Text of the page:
African art > Bronze, leopard, messenger, warrior, statue, pirogues > Yoruba Bronze
Yoruba Bronze (N° 22704)
Metaphor of royal power in African art from the Benin Kingdom.
Before the destruction of the palace of the Kingdom of Benin in 1897, the divine character of the kings, the Oba, was illustrated by multiple works, mainly bronze sculptures, celebrating their power. Sumptuous bronze altars, commemorative figures of deceased chiefs, majestic felines, heavy bracelets, anklets and recades were produced in quantity in numerous foundry workshops using the lost wax casting technique.
Placed on the altar dedicated to the queen mother from the 16th century in Benin City in Nigeria, the bronze depicting a rooster, Okpa, glorified royal power with its haughty appearance. This type of sculpture has a finely striated surface evoking the plumage of the bird. The animal is represented perched on a quadrangular base with great attention to detail.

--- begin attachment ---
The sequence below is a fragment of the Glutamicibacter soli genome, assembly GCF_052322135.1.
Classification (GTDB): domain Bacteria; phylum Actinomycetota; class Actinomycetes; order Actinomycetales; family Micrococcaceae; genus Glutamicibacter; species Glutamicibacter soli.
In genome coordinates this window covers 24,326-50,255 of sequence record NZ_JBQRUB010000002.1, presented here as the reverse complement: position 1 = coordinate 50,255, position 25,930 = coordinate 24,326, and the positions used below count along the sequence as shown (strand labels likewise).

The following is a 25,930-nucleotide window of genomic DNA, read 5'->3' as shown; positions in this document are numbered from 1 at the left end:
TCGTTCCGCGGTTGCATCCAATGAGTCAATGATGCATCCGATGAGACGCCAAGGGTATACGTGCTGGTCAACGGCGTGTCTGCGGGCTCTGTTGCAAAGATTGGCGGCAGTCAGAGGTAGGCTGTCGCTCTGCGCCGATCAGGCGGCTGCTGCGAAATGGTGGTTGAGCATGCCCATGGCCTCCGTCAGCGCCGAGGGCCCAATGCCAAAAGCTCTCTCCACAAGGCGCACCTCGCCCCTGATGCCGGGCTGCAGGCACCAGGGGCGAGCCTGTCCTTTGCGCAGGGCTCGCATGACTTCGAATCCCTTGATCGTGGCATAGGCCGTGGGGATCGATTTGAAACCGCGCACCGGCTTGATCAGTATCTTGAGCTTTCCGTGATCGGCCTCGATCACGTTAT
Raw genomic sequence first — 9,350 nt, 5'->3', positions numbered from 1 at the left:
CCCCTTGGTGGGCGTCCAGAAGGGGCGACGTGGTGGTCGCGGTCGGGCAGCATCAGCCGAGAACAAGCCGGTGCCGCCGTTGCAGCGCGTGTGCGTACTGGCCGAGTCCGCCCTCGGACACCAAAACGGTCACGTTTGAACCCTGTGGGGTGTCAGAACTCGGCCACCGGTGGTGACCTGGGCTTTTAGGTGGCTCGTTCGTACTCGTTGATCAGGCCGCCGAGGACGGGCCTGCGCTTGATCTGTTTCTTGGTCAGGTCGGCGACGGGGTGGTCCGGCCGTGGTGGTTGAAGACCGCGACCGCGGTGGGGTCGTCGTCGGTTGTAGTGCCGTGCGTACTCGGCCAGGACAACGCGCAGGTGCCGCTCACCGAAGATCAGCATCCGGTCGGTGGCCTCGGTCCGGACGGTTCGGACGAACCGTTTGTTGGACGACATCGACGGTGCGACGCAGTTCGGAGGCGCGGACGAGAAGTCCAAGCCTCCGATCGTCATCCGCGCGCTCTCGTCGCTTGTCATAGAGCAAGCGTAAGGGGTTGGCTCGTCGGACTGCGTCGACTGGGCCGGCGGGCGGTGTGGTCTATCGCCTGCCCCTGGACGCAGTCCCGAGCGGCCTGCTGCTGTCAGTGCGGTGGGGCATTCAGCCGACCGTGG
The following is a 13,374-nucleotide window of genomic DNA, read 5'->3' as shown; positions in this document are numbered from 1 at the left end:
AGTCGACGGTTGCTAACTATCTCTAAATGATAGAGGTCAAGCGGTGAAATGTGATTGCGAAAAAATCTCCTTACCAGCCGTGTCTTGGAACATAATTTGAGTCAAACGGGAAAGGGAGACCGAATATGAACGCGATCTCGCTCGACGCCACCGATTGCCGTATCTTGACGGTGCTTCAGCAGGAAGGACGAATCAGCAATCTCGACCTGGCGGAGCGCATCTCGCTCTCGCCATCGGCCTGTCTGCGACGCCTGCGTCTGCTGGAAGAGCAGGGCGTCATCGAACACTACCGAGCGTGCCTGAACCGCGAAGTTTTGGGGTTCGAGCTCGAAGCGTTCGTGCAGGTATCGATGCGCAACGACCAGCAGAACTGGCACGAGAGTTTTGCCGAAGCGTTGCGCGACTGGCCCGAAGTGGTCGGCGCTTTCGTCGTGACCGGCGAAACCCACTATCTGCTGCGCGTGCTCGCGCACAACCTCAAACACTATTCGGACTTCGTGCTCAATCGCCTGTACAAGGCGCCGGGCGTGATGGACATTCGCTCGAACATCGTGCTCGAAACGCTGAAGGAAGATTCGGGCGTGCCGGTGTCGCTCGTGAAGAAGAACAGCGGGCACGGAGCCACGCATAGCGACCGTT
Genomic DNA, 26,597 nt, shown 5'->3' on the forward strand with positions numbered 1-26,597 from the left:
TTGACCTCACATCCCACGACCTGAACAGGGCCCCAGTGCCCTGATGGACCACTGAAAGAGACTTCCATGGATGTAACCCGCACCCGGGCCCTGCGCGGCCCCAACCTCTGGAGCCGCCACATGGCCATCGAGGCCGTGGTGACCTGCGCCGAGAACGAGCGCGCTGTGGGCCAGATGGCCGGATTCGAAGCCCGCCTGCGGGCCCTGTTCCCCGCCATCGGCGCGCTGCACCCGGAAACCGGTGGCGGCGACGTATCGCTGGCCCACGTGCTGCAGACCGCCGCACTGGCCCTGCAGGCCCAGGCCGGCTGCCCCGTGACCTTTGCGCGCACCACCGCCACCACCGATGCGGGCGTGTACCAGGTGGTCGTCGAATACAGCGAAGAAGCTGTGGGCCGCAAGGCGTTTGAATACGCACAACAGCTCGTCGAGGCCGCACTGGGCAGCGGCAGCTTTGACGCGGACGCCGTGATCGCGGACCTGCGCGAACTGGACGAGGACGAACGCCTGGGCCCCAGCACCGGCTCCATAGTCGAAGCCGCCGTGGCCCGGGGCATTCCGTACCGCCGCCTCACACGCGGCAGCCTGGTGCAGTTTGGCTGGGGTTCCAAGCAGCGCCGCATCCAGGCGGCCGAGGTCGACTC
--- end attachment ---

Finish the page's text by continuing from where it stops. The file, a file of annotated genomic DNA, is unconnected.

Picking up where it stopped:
If poultry in Benin were offerings for the god Olokun, the rooster also symbolizes the oldest wife of the Oba, and this is still present in family harems. The expression "the rooster crows the loudest" indeed describes the authority, wisdom and experience of the eldest wife. This type of sculpture, a metaphor for pride and self-confidence, therefore sat on the altar of the Oba and that of his mother.
This item is sold with its certificate of authenticity
Estimated shipping cost
|Material(s)||alliage de bronze|
You could also be interested by these items